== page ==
- Moshiri has been an Everton shareholder since 2016 and his current stake accounts for 94.1%
- Deal secures complete financing for new Bramley-Moore Dock stadium
- 777’s soccer portfolio includes Genoa, Standard Liege, Hertha Berlin, Vasco de Gama and Melbourne Victory
Everton owner Farhad Moshiri has signed an agreement with 777 Partners for the American investment firm to acquire his controlling stake in the English top-flight soccer club.
The Toffees, who are currently 18th in the Premier League table, have had Moshiri as a shareholder since 2016 and majority shareholder since 2018, with his stake accounting for 94.1 per cent.
He said in a statement from the club: “The nature of ownership and financing of top football clubs has changed immeasurably since I first invested in Everton over seven years ago.
“The days of an owner/benefactor are seemingly out of reach for most and the biggest clubs are now typically owned by well-resourced PE [private equity] firms, specialist sports investors or state backed companies and funds.
“I have been open about the need to bring in new investment and complete the financing for our iconic new stadium at Bramley-Moore Dock, on the banks of the Mersey, which I have predominantly financed to date. I have spoken to a number of parties and considered some strong potential opportunities.
“However, it is through my lengthy discussions with 777 that I believe they are the best partners to take our great club forward, with all the benefits of their multi-club investment model.
“As a result of this agreement, we have an experienced and well-connected investor in football clubs who will help maximise the commercial opportunities, and we have secured the complete financing for our new stadium, which will be the critical element in the future success of Everton. Today is an important next step in the successful development of Everton and I look forward to closely following as our club goes from strength to strength.
“Of course, none of this could have been achieved without the hard work of everyone at the club. From our team at the training ground, our commercial and support teams through to matchday employees, I extend my sincerest gratitude.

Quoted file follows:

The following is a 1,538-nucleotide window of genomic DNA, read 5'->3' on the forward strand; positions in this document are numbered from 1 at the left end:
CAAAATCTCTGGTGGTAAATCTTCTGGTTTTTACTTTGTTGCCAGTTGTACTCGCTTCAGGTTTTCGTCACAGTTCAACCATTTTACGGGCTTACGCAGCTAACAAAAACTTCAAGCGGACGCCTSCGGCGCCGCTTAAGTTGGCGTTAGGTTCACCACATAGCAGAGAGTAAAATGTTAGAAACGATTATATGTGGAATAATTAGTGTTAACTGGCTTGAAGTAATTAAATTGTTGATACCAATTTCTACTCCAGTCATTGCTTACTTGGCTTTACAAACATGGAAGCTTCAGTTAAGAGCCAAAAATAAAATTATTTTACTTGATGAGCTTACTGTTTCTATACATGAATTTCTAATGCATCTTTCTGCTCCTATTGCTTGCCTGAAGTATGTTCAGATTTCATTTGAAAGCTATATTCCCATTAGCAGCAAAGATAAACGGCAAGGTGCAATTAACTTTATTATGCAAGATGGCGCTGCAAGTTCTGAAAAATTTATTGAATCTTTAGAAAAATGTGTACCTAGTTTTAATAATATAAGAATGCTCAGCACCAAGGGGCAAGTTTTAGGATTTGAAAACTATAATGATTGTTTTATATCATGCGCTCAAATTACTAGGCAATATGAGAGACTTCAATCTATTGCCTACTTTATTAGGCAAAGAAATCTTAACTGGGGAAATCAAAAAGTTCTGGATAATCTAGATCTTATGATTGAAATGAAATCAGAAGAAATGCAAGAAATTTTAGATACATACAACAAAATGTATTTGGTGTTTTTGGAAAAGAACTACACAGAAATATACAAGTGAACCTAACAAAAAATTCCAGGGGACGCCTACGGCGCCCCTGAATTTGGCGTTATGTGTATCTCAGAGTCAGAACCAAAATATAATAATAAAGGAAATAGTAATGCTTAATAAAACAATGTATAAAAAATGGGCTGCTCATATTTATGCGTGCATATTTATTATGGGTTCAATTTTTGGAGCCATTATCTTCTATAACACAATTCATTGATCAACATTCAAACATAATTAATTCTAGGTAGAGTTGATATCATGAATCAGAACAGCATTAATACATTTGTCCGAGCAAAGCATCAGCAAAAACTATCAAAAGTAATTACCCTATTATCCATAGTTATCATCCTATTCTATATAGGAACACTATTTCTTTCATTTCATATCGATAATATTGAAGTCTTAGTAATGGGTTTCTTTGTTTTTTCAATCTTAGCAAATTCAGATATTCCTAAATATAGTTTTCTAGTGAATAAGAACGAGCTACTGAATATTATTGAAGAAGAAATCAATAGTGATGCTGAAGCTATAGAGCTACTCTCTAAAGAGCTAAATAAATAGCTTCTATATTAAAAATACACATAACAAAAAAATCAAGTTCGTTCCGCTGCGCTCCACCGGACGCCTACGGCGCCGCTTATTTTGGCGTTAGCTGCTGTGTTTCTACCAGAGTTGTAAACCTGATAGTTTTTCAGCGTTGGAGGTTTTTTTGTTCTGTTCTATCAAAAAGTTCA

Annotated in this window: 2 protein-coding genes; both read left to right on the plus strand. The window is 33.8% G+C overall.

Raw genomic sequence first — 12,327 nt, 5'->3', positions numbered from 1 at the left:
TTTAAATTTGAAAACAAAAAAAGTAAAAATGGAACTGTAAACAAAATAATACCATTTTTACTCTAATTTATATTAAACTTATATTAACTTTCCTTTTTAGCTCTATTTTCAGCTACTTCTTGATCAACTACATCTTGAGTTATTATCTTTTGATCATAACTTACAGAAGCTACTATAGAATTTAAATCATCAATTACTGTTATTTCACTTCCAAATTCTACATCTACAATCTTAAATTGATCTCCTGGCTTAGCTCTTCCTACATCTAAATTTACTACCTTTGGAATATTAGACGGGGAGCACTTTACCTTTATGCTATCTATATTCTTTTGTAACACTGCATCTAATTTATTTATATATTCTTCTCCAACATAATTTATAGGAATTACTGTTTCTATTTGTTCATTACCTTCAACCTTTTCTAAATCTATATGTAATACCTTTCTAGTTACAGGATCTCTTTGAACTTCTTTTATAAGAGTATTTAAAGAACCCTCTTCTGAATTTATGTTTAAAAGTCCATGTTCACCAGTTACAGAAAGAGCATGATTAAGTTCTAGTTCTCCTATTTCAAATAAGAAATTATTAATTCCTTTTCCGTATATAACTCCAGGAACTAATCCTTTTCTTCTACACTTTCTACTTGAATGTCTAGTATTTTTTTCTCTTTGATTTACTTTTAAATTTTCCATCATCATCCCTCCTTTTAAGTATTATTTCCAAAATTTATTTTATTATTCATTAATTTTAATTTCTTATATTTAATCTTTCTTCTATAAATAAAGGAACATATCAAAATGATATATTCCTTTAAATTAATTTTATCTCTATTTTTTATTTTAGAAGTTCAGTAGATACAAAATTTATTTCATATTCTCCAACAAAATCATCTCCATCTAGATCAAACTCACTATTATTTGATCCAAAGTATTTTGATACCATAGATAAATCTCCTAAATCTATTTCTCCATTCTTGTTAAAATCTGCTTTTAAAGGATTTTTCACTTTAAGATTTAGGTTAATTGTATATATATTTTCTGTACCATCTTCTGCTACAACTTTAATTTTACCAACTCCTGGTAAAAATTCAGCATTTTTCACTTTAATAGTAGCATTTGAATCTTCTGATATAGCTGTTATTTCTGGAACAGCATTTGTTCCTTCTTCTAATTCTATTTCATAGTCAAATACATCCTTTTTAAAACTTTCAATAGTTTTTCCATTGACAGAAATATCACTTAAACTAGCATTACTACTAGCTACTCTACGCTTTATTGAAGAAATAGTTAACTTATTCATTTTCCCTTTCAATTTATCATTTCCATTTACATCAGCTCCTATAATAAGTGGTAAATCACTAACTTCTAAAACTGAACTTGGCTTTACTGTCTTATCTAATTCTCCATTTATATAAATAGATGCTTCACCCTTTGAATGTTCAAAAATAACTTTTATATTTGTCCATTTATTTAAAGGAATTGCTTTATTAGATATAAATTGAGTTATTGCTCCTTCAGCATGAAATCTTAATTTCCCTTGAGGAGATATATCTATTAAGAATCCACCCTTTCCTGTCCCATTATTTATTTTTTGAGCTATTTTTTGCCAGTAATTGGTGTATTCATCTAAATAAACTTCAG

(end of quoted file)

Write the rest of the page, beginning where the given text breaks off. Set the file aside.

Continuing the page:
“And to our fans, the last few years have been challenging but you have supported the club through it all and consistently been our 12th man. You are the best fans and deserve success.”
Everton said closing of the transaction is expected to occur in the fourth quarter of 2023 and remains subject to regulatory approval, including from the Premier League, the Football Association (FA), and the Financial Conduct Authority (FCA).
The group had been in talks earlier this summer over a partial investment in Everton, only for rivals MSP Sports Capital to enter into an exclusivity agreement with Moshiri.
With that agreement ending after that potential investment fell through over repayments to existing lenders – although a UK£100million (US$124 million) loan to help finalise the completion of a new stadium at Bramley-Moore Dock was agreed – 777 re-entered the picture and are now set to make a full takeover.
777 founder and managing partner Josh Wander said: “We are truly humbled by the opportunity to become part of the Everton family as custodians of the club, and consider it a privilege to be able to build on its proud heritage and values.
“Our primary objective is to work with fans and stakeholders to develop the sporting and commercial infrastructure for the men’s and women’s teams that will deliver results for future generations of Everton supporters.
“As part of this, we are committed to partnering with the local community over the long-term, working on important projects such as the development of Bramley-Moore Dock as a world class stadium venue, allowing thousands more Evertonians to attend our home matches and contribute to the economic and cultural regeneration of Merseyside.”
Friday’s announcement means that Bill Kenwright’s tenure as Everton chairman – a role he has had for 19 years – is likely to come to an end.
In June, chief executive Denise Barrett-Baxendale, chief finance officer Grant Ingles and non-executive director and former striker Graeme Sharp departed the club in the wake of numerous supporter protests, but Kenwright, a target for fans’ anger, accepted Moshiri’s request to remain.